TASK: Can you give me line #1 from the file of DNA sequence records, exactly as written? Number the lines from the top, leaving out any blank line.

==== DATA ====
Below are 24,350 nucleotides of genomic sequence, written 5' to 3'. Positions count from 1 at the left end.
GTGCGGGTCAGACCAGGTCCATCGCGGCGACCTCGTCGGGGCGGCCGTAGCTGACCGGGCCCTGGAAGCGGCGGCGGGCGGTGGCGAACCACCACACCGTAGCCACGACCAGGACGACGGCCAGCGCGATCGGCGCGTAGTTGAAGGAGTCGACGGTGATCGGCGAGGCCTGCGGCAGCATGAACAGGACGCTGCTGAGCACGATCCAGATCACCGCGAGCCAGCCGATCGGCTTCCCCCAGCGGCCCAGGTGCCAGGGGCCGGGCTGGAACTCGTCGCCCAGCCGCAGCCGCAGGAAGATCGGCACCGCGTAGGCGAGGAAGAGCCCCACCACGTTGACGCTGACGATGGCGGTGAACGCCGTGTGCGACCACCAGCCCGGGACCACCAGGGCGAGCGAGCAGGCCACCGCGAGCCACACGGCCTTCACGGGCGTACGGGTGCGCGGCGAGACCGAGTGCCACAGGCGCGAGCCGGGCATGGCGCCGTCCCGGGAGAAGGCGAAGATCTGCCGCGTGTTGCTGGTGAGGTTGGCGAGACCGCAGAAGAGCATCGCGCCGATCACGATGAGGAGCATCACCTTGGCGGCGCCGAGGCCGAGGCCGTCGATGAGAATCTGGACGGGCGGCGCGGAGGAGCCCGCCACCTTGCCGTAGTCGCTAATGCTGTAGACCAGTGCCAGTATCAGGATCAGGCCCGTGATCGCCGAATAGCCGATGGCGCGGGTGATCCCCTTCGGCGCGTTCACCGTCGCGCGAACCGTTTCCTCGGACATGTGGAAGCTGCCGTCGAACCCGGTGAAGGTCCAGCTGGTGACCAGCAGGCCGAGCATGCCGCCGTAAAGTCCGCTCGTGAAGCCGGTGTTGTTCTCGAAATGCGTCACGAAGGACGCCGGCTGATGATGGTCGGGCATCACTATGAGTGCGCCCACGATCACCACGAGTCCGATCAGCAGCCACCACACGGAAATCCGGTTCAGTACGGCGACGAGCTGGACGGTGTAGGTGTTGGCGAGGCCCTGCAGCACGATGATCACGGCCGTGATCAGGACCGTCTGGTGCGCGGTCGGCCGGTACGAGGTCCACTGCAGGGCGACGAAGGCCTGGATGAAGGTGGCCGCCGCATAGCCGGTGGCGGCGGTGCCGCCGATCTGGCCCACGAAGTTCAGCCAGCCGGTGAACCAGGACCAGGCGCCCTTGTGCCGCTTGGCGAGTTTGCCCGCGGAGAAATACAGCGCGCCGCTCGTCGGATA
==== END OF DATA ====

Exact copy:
Below are 24,350 nucleotides of genomic sequence, written 5' to 3'. Positions count from 1 at the left end.